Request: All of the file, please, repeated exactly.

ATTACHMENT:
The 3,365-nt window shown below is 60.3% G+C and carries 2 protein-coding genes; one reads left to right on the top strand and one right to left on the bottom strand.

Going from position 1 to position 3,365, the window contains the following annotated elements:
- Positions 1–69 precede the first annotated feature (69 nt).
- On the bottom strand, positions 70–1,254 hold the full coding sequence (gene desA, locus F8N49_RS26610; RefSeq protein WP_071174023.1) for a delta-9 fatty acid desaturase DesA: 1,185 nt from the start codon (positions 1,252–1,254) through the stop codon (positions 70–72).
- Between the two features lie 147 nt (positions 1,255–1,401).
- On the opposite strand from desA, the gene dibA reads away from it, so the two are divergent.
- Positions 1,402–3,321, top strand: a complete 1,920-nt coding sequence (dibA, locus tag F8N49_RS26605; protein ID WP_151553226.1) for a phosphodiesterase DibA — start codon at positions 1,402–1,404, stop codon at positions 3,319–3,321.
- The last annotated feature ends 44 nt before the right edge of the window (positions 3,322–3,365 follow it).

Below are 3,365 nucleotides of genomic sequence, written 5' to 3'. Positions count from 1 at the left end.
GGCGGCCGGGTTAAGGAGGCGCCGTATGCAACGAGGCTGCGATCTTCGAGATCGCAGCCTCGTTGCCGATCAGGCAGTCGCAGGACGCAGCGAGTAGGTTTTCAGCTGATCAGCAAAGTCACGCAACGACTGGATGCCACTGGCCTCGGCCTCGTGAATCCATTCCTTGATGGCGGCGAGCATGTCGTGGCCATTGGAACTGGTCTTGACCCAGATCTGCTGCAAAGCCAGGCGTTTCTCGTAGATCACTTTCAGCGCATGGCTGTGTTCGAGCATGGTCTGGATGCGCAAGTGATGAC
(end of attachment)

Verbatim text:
The 3,365-nt window shown below is 60.3% G+C and carries 2 protein-coding genes; one reads left to right on the top strand and one right to left on the bottom strand.

Going from position 1 to position 3,365, the window contains the following annotated elements:
- Positions 1–69 precede the first annotated feature (69 nt).
- On the bottom strand, positions 70–1,254 hold the full coding sequence (gene desA, locus F8N49_RS26610; RefSeq protein WP_071174023.1) for a delta-9 fatty acid desaturase DesA: 1,185 nt from the start codon (positions 1,252–1,254) through the stop codon (positions 70–72).
- Between the two features lie 147 nt (positions 1,255–1,401).
- On the opposite strand from desA, the gene dibA reads away from it, so the two are divergent.
- Positions 1,402–3,321, top strand: a complete 1,920-nt coding sequence (dibA, locus tag F8N49_RS26605; protein ID WP_151553226.1) for a phosphodiesterase DibA — start codon at positions 1,402–1,404, stop codon at positions 3,319–3,321.
- The last annotated feature ends 44 nt before the right edge of the window (positions 3,322–3,365 follow it).

Below are 3,365 nucleotides of genomic sequence, written 5' to 3'. Positions count from 1 at the left end.
GGCGGCCGGGTTAAGGAGGCGCCGTATGCAACGAGGCTGCGATCTTCGAGATCGCAGCCTCGTTGCCGATCAGGCAGTCGCAGGACGCAGCGAGTAGGTTTTCAGCTGATCAGCAAAGTCACGCAACGACTGGATGCCACTGGCCTCGGCCTCGTGAATCCATTCCTTGATGGCGGCGAGCATGTCGTGGCCATTGGAACTGGTCTTGACCCAGATCTGCTGCAAAGCCAGGCGTTTCTCGTAGATCACTTTCAGCGCATGGCTGTGTTCGAGCATGGTCTGGATGCGCAAGTGATGAC